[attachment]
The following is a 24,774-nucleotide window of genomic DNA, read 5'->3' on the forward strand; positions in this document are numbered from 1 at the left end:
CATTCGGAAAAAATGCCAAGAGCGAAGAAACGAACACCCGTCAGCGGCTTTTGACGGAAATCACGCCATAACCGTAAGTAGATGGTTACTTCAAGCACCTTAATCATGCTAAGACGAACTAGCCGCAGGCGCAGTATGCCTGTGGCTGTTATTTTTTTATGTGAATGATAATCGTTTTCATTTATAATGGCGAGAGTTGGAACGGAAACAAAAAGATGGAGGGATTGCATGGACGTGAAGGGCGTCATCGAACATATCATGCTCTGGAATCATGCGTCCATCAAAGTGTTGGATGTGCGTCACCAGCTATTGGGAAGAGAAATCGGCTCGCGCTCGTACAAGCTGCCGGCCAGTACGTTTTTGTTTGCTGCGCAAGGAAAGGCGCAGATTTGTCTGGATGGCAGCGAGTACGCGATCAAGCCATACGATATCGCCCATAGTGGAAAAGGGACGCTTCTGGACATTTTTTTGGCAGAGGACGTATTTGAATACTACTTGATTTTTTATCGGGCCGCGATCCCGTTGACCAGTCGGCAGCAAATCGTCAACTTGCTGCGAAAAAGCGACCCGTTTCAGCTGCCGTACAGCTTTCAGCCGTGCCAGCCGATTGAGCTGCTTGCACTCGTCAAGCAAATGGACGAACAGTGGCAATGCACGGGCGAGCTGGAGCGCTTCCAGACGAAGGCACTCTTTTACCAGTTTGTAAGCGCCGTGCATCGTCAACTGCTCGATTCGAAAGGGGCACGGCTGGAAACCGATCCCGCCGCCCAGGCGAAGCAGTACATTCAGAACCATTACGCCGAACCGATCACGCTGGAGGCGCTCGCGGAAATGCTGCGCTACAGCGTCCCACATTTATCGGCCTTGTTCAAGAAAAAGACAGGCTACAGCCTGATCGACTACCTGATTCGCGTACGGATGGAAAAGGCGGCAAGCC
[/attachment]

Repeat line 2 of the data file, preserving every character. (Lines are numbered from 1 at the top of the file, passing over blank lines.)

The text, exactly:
CATTCGGAAAAAATGCCAAGAGCGAAGAAACGAACACCCGTCAGCGGCTTTTGACGGAAATCACGCCATAACCGTAAGTAGATGGTTACTTCAAGCACCTTAATCATGCTAAGACGAACTAGCCGCAGGCGCAGTATGCCTGTGGCTGTTATTTTTTTATGTGAATGATAATCGTTTTCATTTATAATGGCGAGAGTTGGAACGGAAACAAAAAGATGGAGGGATTGCATGGACGTGAAGGGCGTCATCGAACATATCATGCTCTGGAATCATGCGTCCATCAAAGTGTTGGATGTGCGTCACCAGCTATTGGGAAGAGAAATCGGCTCGCGCTCGTACAAGCTGCCGGCCAGTACGTTTTTGTTTGCTGCGCAAGGAAAGGCGCAGATTTGTCTGGATGGCAGCGAGTACGCGATCAAGCCATACGATATCGCCCATAGTGGAAAAGGGACGCTTCTGGACATTTTTTTGGCAGAGGACGTATTTGAATACTACTTGATTTTTTATCGGGCCGCGATCCCGTTGACCAGTCGGCAGCAAATCGTCAACTTGCTGCGAAAAAGCGACCCGTTTCAGCTGCCGTACAGCTTTCAGCCGTGCCAGCCGATTGAGCTGCTTGCACTCGTCAAGCAAATGGACGAACAGTGGCAATGCACGGGCGAGCTGGAGCGCTTCCAGACGAAGGCACTCTTTTACCAGTTTGTAAGCGCCGTGCATCGTCAACTGCTCGATTCGAAAGGGGCACGGCTGGAAACCGATCCCGCCGCCCAGGCGAAGCAGTACATTCAGAACCATTACGCCGAACCGATCACGCTGGAGGCGCTCGCGGAAATGCTGCGCTACAGCGTCCCACATTTATCGGCCTTGTTCAAGAAAAAGACAGGCTACAGCCTGATCGACTACCTGATTCGCGTACGGATGGAAAAGGCGGCAAGCC